Jaisalmer is the state of Rajasthan, India. This city is in the middle of the Thar desert and still retains a lot of the old world charm. Yes there are signs of modern times , but there is also a sense of time standing still. The arid climate of Thar is not very kind towards humans. It is not hard to imagine the relief felt by the travelers along the silk road, when they first catch a glimpse of the golden fort at the horizon.
If you are visiting during winter this little town will be buzzing with tourist activity. There will be ample opportunities to participate in traditional dances, feasts and guided tours. During the off season the temperatures soar and the town becomes sleepy, but this is the perfect time to visit the Havelis and admire the architectural beauty and may be some bargain shopping!
As you approach the town the golden sandstone fort grows out of the sand. This is the largest living fort. Built in the 12th century this is the largest fort with a thriving population living in its confines. It is a UNESCO World Heritage Site and is protected as well as endangered !
Sonar Quila witnesses a lot of human activity. It is home to over 3000, most of who are direct descendants of the original inhabitants and who called it home for generations. People, pets, cars and tourists pass through the gates of this fort, very few pausing to wonder about the history and the untold stories these stones have witnessed.
It being off season we were able wander about the fort and meet some of the people who called it home. The alleyways are much cooler than outside. It is in one of these side streets that we met Mr.H . His forefathers worked for the kings and resided in the fort for generations. In an effort to keep up with the changing times he had converted part of his home to a hotel. He also has an antique store with interesting pieces. He told us about his life in the city and how at one point the pull toward his home became too strong to ignore.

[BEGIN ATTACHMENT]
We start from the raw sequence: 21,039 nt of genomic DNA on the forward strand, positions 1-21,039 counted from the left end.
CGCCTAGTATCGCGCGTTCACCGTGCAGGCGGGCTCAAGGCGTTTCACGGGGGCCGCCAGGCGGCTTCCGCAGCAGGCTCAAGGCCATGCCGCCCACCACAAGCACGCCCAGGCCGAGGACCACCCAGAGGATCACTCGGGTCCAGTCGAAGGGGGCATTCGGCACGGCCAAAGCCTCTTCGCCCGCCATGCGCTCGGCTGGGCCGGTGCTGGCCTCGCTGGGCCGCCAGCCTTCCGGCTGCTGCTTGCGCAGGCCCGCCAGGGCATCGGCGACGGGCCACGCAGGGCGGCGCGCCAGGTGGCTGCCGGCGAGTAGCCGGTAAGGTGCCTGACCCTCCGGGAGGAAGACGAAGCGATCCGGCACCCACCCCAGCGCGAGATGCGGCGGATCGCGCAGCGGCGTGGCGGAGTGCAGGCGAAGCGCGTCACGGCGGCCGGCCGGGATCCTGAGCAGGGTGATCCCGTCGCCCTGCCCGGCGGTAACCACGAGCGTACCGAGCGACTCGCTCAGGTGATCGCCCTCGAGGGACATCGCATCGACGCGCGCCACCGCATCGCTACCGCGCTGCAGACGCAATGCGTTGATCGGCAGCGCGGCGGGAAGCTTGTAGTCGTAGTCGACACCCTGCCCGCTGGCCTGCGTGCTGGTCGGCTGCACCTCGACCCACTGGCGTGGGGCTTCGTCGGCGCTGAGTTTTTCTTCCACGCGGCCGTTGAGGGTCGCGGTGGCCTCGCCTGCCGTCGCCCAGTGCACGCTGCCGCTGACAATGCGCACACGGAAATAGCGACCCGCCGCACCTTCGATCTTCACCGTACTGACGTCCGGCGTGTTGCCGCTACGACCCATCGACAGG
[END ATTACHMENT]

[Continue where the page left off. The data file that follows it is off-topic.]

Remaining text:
Whether this fort is able to withstand the demands of its inhabitants is for experts to debate on. As we were walking out there was a sense of inevitability , a sense of loss that was felt all around. The fort is silent, standing guard as it did for centuries. Many of its current inhabitants though they rely on it for their livelihood, have a casual attitude towards Sonar Quila. For them it is home, as it was for their forefathers and as it will be for their descendants !
This fort created more of an emotional response in me than any other. Would I go back to Jaisalmer – yes, of course, but I may not visit this fort again. True there are impressive temples, museum and intricate carvings everywhere. But there are more well preserved, and cared for structures outside.
A few Havelis or mansions built by the affluent merchant class are definitely worth a visit. These mansions built a few centuries back feature intricate carvings and and many artifacts that bear the mark of the old traditions. There is Salim Singh Ki Haveli, Nath Mal Ki Haveli and more , but if you have are short on time the one to visit is Patwon Ji Ki Haveli.
This is Sonar Quila from the top of Patwon Ji Ki Haveli. You can see picture windows carved into the fort walls. Don’t get me wrong , I do not deny the inhabitants their right to the land. To me it seems to mirror the story of the Giving Tree.
Unfortunately, they did not allow us to photograph the interior of the Haveli. Here the kids are taking a break at the roof.
This multi story building has displays the life of the trading class, their attire, how they conducted business and of course the home office integration! The display showcasing different Bandhani saris to be worn according to seasons was very interesting, as were the collection of kitchen utensils.
There is more to Jaisalmer than impressive Architecture .. More on that next time .
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